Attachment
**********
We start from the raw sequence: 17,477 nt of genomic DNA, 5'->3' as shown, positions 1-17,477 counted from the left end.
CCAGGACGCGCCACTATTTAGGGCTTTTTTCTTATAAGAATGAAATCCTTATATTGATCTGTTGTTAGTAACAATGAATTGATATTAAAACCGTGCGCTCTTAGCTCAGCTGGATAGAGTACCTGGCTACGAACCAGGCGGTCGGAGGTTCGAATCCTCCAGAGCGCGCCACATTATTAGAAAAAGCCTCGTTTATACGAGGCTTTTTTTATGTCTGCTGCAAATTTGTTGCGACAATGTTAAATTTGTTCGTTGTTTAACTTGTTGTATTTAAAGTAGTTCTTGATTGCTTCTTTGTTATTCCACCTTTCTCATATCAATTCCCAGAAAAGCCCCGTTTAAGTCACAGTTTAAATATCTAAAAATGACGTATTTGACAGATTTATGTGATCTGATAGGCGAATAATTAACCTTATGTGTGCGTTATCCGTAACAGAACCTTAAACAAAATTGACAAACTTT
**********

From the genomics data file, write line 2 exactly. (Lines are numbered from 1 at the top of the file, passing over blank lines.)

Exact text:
CCAGGACGCGCCACTATTTAGGGCTTTTTTCTTATAAGAATGAAATCCTTATATTGATCTGTTGTTAGTAACAATGAATTGATATTAAAACCGTGCGCTCTTAGCTCAGCTGGATAGAGTACCTGGCTACGAACCAGGCGGTCGGAGGTTCGAATCCTCCAGAGCGCGCCACATTATTAGAAAAAGCCTCGTTTATACGAGGCTTTTTTTATGTCTGCTGCAAATTTGTTGCGACAATGTTAAATTTGTTCGTTGTTTAACTTGTTGTATTTAAAGTAGTTCTTGATTGCTTCTTTGTTATTCCACCTTTCTCATATCAATTCCCAGAAAAGCCCCGTTTAAGTCACAGTTTAAATATCTAAAAATGACGTATTTGACAGATTTATGTGATCTGATAGGCGAATAATTAACCTTATGTGTGCGTTATCCGTAACAGAACCTTAAACAAAATTGACAAACTTT